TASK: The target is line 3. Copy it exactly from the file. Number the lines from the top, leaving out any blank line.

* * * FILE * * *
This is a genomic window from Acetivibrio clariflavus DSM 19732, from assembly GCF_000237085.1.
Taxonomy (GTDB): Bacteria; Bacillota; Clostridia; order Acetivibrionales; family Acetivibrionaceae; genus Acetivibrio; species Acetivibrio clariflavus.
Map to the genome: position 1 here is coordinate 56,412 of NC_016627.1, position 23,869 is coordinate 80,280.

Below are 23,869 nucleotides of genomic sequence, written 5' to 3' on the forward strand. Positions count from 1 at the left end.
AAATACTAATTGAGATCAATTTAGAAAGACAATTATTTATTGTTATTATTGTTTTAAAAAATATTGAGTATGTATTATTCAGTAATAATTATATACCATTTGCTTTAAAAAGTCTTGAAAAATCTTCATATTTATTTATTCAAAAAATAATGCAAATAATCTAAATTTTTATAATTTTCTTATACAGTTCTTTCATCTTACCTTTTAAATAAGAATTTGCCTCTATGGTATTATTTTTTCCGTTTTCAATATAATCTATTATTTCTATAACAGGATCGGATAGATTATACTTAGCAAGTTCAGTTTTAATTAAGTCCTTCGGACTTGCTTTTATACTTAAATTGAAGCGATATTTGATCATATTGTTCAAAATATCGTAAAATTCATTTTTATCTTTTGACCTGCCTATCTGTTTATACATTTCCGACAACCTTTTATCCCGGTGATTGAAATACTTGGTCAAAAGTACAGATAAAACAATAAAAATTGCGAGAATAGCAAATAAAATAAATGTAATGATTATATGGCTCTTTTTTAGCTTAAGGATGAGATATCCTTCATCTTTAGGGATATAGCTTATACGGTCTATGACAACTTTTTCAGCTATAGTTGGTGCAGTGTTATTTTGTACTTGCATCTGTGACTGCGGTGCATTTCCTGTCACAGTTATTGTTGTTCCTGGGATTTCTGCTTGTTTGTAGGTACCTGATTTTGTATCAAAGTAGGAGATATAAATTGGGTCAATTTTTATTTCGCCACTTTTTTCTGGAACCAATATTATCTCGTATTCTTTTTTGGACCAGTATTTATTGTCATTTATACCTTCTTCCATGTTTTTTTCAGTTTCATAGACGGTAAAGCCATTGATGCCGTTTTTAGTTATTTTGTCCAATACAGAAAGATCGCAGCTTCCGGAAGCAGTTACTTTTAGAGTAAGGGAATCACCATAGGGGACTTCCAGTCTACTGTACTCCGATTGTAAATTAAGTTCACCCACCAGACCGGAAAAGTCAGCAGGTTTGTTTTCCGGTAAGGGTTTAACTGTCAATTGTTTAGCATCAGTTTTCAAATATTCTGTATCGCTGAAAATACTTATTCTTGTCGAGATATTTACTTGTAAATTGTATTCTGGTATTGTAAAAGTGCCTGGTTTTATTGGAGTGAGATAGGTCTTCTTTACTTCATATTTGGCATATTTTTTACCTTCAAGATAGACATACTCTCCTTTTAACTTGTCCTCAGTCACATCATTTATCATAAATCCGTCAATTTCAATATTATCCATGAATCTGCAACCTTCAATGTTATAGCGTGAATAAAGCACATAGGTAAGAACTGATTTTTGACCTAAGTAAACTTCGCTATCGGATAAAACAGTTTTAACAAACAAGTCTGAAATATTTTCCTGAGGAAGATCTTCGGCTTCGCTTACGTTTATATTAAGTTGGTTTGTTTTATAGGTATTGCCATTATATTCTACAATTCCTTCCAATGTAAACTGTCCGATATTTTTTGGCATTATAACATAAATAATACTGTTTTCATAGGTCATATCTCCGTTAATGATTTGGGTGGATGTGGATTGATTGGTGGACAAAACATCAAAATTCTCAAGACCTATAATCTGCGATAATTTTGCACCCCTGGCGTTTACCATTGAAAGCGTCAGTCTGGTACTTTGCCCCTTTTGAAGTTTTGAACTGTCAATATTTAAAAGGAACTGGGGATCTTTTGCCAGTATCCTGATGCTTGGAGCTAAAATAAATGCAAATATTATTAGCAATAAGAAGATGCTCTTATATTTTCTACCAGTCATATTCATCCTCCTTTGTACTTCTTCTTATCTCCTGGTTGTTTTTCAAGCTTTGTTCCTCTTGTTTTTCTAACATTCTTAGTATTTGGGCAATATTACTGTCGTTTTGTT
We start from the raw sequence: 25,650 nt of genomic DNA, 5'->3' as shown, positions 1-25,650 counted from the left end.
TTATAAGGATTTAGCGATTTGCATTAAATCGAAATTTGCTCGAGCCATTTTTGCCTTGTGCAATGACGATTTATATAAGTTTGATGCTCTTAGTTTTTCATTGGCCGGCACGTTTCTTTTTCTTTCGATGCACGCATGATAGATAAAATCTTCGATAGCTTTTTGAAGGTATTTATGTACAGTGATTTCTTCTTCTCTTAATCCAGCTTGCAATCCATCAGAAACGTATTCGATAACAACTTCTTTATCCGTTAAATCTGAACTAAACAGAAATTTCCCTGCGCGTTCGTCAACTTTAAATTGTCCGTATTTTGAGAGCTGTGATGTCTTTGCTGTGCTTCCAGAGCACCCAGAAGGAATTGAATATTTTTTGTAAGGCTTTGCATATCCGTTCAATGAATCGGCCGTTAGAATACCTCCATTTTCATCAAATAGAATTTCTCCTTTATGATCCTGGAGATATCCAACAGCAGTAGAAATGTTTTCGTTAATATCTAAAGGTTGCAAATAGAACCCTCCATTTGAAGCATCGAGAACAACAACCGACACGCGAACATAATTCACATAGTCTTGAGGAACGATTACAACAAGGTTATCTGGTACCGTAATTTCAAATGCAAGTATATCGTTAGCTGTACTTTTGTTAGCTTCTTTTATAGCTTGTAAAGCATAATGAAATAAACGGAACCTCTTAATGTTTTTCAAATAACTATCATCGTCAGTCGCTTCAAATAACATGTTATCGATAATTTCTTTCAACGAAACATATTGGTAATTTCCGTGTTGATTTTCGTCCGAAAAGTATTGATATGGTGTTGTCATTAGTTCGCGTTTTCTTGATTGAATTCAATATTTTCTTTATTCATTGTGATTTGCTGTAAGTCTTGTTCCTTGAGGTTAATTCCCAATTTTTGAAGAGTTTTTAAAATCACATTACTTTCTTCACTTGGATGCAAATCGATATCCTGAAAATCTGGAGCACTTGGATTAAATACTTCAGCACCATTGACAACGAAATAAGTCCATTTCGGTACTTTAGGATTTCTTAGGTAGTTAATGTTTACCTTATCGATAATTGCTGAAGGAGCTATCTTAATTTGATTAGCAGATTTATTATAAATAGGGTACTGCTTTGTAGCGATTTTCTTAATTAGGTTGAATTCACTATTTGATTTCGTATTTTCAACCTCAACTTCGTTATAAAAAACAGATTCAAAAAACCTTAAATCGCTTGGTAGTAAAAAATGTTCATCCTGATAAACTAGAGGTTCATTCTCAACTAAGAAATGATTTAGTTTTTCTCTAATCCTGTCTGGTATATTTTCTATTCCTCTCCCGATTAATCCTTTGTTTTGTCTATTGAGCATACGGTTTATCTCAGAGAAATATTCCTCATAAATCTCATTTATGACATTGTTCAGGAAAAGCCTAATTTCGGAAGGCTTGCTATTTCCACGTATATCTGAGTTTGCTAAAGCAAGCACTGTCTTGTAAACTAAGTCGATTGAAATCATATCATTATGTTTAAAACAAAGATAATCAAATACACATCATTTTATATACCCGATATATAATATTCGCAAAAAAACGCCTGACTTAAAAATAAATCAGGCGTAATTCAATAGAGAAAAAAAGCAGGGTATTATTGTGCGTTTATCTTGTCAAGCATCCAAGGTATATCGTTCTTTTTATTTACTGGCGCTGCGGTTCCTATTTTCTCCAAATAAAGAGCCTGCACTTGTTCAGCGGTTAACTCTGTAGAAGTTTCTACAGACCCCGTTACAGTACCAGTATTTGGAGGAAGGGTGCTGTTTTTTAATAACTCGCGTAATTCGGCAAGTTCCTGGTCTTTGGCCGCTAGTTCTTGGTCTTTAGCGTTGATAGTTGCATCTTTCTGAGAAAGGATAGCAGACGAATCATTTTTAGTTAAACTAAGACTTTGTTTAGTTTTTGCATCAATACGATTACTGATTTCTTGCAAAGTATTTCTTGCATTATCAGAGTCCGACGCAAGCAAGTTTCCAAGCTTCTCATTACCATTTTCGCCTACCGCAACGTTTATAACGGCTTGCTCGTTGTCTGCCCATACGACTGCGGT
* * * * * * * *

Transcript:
Map to the genome: position 1 here is coordinate 56,412 of NC_016627.1, position 23,869 is coordinate 80,280.